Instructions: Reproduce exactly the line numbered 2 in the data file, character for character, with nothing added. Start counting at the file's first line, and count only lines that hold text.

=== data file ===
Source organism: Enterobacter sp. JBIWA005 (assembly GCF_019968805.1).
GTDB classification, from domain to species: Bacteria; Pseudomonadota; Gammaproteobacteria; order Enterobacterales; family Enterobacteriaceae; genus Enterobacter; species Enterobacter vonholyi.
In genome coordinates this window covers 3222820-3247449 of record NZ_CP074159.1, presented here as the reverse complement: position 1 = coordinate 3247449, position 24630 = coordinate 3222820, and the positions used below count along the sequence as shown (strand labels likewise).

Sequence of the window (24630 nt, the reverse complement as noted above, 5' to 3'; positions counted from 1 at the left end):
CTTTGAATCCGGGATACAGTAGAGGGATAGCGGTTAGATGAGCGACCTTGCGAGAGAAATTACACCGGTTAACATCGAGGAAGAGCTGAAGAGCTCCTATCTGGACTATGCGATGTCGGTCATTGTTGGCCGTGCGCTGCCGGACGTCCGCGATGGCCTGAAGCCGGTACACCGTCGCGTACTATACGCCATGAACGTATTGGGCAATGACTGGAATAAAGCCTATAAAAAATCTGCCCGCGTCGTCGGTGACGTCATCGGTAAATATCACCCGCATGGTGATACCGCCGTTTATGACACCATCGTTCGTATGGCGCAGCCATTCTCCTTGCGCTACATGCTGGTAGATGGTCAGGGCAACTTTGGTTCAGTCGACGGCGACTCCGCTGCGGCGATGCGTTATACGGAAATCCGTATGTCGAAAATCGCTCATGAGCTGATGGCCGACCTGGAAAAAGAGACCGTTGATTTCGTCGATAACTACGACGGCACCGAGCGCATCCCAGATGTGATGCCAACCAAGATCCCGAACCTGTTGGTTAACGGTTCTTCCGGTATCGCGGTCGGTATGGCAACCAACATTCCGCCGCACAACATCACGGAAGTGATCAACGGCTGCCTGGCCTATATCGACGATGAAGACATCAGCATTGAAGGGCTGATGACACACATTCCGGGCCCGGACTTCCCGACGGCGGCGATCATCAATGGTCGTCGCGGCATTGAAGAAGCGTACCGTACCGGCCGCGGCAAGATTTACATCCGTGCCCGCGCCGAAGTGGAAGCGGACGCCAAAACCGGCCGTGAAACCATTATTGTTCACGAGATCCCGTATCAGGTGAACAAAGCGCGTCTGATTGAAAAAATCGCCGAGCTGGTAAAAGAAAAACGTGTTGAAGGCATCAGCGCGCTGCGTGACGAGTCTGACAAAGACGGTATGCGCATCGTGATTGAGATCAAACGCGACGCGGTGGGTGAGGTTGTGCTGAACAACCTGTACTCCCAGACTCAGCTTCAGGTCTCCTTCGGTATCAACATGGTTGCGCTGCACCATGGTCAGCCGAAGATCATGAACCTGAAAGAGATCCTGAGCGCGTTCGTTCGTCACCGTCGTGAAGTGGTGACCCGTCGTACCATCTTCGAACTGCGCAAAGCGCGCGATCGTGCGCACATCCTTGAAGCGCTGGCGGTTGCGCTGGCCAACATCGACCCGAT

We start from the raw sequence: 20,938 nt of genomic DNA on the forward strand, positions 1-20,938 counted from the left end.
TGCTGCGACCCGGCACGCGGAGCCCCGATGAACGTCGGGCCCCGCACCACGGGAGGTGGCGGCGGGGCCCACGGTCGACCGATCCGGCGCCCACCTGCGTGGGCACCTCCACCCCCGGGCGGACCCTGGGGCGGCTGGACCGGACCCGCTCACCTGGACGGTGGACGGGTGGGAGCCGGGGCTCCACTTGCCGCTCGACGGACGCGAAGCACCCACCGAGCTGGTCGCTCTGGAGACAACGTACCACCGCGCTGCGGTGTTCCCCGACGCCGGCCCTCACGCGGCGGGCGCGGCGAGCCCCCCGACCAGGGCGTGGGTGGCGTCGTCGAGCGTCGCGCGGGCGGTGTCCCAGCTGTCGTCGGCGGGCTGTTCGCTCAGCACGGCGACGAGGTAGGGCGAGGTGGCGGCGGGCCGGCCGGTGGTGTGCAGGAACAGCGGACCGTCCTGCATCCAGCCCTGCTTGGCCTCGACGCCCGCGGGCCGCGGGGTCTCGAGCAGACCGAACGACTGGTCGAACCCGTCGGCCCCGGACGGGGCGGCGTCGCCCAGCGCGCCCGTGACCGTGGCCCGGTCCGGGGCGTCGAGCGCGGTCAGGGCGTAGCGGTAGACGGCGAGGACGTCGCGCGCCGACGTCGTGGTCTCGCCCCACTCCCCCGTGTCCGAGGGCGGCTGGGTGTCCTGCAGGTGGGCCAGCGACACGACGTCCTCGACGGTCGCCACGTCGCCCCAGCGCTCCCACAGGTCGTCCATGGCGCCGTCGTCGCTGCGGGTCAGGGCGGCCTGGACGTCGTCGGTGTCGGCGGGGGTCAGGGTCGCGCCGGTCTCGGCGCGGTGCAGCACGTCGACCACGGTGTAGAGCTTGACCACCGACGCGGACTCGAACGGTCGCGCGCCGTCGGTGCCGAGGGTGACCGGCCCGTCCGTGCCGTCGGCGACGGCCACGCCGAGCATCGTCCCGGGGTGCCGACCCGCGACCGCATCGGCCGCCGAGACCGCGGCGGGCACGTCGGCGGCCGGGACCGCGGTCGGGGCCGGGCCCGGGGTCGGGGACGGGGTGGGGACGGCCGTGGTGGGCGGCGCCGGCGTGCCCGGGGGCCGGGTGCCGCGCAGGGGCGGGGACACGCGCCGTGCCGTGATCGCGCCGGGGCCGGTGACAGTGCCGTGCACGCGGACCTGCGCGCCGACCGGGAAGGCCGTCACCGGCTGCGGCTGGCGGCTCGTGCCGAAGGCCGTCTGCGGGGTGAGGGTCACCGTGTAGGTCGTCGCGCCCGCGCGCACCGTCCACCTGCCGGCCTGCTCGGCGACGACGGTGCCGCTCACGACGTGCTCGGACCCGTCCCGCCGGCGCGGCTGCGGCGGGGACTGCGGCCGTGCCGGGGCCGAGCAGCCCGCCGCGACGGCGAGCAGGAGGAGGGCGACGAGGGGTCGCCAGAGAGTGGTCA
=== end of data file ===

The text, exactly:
GTDB classification, from domain to species: Bacteria; Pseudomonadota; Gammaproteobacteria; order Enterobacterales; family Enterobacteriaceae; genus Enterobacter; species Enterobacter vonholyi.